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Predictive tool for early detection of delirium in hospitalized patients

Hospital General Universitario Gregorio Marañon

The Hospital General Universitario Gregorio Marañón (HGUGM) is a public hospital in Madrid, Spain. It is the largest hospital in the Community of Madrid and serves more than 2 million people. It has 8,000 employees and more than 1,200 beds. It is a teaching hospital, attached to the Complutense University of Madrid.

In the year 2021, the data on healthcare activity were: Total discharges 42.624, the average length of stay 7,61, total admissions 42.531, emergency admissions 26.691 total emergencies 239.076 and percentage of emergency admissions 11,34%. The incidence of delirium in patients over 65 years old ranges between 11,7% and 18,5%, depending on the type of hospitalization unit [1–3].

Since 2018, the Hospital has been equipped with an Electronic Health Record (EHR) that encompasses relevant information concerning the patient’s acute clinical conditions, baseline medical history, functional and mental state, as well as socio-demographic and clinical variables.

The available Electronic Health Record (EHR) electronically stores a patient’s medical information and care records. It enables healthcare professionals to access, review, and update patient information quickly and efficiently. Currently, with the EHR, it is possible to conduct a comprehensive review of a patient’s medical data, including previous diagnoses, treatments, test results, prescribed medications, healthcare provider notes, and other relevant data for patient care. Additionally, it allows for the registration of comorbidity using the Charlson index[4] and assessment of pain with the relevant scale depending on the cognitive level. Delirium is assessed upon admission and whenever there is a substantial change in the patient’s condition through the Confusion Assessment Method (CAM)[5]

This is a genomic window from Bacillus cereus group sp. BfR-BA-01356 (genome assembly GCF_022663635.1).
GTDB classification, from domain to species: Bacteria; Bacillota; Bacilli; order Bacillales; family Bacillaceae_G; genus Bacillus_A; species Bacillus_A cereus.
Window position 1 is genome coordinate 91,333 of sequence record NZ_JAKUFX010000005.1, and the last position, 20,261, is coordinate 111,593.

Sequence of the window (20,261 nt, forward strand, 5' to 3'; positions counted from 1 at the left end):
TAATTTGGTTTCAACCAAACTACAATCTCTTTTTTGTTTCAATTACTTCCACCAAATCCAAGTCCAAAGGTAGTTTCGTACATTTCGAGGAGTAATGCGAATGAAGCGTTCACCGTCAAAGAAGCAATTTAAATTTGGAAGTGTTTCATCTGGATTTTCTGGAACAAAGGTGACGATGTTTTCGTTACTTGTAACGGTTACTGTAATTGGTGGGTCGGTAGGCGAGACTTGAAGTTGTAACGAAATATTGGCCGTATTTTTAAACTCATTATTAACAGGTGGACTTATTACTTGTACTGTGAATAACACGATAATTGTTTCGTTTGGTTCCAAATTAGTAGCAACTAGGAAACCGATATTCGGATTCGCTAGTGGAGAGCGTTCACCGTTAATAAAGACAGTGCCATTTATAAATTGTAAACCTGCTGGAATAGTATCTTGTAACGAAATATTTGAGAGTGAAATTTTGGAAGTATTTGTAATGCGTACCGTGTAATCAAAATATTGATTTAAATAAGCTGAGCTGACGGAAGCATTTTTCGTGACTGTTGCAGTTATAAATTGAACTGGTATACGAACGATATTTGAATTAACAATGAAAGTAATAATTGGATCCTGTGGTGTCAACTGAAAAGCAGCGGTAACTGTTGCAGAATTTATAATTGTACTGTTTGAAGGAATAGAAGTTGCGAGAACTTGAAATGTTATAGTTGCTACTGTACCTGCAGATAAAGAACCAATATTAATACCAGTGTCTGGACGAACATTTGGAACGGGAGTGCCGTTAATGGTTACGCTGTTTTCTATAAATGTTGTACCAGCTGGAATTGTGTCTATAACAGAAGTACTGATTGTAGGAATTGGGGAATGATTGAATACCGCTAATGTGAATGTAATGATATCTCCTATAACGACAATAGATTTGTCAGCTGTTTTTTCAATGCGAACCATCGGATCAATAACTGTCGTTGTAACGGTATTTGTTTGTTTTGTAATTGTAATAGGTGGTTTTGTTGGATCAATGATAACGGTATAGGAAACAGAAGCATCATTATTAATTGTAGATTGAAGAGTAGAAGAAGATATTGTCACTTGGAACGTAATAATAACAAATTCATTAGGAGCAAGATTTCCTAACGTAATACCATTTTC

The confusion assessment method (CAM) is a simple tool that can be used by physicians and nurses to integrate their observations and identify when delirium is the most likely diagnosis (Figure 1). In medical and surgical settings, CAM has a sensitivity of 94% to 100% and a specificity of 90% to 95%[5,6].

Delirium is a potentially preventable complication, and several different interventions have been developed over the last decade to prevent and control it. Some of these interventions involve nursing staff, while others focus on treatment, and many attempt to prevent delirium after surgery through pharmacological interventions.

We believe that efforts should be made to improve the identification of patients at risk during admission in order to establish preventive interventions and avoid complications such as falls, increased average hospital stay, and unintentional removal of devices. The CAM has become a standard screening device in clinical studies of delirium conducted in multiple settings, including emergency departments and long-term care [7]. It takes five minutes to administer and can be particularly useful when incorporated into routine bedside assessment, however current workloads and nursing shortages make it difficult to assess on a shift basis.

Since the Hospital does not have an early detection system, we consider that incorporating a delirium algorithm into a third-party analytical solution owned by the hospital with a systematic approach would be an optimal solution for this problem.